Greater Sage-Grouse, Mono Basin Sage Grouse
'Warranted but Precluded' from Protection under ESA
The U.S. Fish and Wildlife Service determined that greater sage-grouse and
Mono Basin sage-grouse were "warranted, but precluded" for listing as "threatened" or "endangered" under
the Endangered Species Act in March 2010. The greater sage-grouse and Mono Basin sage grouse
are now candidate species under the Act.
Sage-grouse are a striking and charismatic bird
that lives in sagebrush-steppe. First
described by Lewis and Clark in 1805, nineteenth century travelers
and settlers reported seeing huge flocks of sage-grouse that darkened
the sky as they lifted from valley floors.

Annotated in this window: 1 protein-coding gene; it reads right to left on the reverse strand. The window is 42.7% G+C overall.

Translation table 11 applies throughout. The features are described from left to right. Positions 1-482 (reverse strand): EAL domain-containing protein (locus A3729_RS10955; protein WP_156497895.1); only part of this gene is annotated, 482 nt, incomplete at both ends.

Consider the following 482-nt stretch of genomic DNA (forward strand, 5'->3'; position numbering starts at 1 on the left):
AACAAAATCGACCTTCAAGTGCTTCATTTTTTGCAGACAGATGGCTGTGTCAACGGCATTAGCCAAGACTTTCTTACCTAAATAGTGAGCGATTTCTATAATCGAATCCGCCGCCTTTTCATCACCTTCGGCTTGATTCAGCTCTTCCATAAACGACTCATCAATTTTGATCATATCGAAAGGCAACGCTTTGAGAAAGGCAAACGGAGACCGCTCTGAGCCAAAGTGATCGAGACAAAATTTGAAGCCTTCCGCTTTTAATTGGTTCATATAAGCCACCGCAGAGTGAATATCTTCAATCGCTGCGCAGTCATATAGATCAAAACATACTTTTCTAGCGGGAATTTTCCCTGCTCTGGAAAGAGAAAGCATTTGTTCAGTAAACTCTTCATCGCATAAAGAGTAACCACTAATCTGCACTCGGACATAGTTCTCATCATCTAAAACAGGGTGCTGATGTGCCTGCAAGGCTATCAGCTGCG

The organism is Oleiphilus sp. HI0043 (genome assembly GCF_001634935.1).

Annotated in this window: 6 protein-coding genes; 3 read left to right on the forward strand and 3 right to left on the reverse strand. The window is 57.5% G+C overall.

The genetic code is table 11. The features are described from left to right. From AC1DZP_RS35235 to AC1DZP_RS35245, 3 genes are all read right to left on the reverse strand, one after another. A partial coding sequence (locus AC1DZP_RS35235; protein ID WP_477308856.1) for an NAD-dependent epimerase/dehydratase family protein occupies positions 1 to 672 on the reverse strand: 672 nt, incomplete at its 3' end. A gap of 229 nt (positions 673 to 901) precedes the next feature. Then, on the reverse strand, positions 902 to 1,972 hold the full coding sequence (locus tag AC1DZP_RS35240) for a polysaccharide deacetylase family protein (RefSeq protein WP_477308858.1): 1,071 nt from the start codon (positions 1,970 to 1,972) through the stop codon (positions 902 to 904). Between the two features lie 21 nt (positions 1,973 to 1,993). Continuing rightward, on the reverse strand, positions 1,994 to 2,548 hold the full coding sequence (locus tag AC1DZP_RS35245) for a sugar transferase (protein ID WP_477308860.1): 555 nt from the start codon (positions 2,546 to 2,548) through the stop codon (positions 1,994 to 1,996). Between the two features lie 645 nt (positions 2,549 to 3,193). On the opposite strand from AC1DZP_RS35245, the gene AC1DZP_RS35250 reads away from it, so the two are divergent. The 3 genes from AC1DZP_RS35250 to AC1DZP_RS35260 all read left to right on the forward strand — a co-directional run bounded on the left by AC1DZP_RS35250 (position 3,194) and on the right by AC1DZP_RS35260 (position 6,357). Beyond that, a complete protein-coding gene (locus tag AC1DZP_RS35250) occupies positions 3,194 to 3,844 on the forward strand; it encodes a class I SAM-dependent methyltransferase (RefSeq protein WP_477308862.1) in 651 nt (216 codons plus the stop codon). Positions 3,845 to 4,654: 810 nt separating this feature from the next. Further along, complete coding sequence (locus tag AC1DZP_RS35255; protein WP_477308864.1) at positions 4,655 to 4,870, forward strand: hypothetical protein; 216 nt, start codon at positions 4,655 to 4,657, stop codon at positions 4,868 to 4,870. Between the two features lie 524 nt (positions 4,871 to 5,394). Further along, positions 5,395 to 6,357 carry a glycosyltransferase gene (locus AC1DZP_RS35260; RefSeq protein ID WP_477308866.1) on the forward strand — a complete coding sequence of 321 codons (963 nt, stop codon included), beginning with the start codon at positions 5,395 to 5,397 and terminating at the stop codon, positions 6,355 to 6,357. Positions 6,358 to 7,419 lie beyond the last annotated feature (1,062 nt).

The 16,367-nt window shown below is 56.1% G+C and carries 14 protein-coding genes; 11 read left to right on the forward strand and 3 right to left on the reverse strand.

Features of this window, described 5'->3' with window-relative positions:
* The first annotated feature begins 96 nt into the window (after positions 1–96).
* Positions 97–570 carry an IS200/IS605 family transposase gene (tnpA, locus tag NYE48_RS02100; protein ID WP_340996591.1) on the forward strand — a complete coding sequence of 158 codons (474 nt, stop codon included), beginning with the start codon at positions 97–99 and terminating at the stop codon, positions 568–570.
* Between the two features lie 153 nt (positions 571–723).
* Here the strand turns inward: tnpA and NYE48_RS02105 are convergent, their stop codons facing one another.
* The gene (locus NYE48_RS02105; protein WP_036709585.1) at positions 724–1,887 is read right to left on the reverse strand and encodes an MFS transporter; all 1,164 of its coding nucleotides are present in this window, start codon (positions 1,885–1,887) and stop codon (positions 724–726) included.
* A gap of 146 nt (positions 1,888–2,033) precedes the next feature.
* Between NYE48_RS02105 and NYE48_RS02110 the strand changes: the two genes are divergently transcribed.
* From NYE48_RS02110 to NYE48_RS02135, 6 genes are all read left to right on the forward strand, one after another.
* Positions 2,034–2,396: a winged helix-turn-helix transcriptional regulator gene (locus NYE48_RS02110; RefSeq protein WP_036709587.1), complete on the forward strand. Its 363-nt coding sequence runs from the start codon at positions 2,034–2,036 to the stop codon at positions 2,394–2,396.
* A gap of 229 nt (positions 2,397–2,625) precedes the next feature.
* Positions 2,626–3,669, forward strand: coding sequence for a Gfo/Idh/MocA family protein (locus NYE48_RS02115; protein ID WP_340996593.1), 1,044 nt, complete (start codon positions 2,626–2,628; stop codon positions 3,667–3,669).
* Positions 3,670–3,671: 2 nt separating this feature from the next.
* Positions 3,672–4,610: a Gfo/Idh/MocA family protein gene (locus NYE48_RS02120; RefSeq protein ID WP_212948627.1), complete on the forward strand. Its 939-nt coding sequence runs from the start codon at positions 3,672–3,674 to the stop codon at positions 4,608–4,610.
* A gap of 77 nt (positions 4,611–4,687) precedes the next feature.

The historic range of greater sage-grouse closely conformed to the distribution
of sagebrush in what became thirteen western states and three Canadian
provinces. However, since 1900 sage-grouse populations have declined.
Greater sage-grouse distribution has decreased by half, while rangewide
abundance has been reduced between 69-99 percent.
The sage-grouse are both an indicator and umbrella species for the Sagebrush
Sea. The Sagebrush Sea Campaign and partners have
sought to protect sage-grouse and their habitat for almost ten years.
Sagebrush Sea Booklet
Sagebrush Sea Campaign has published a twenty-page color booklet describing
the geography, ecology, flora and fauna, uses and abuses of the Sagebrush
Shrinking Sagebrush Sea
Energy development, livestock grazing,
and cheatgrass affect more than 80 percent of sage-grouse habitat,
while less than three percent of sage-grouse range benefits from some
level of federal protection.
Expert recommendations designed to increase
sage-grouse abundance by 33 percent by 2015 and increase sage-grouse
distribution by 20 percent by 2030.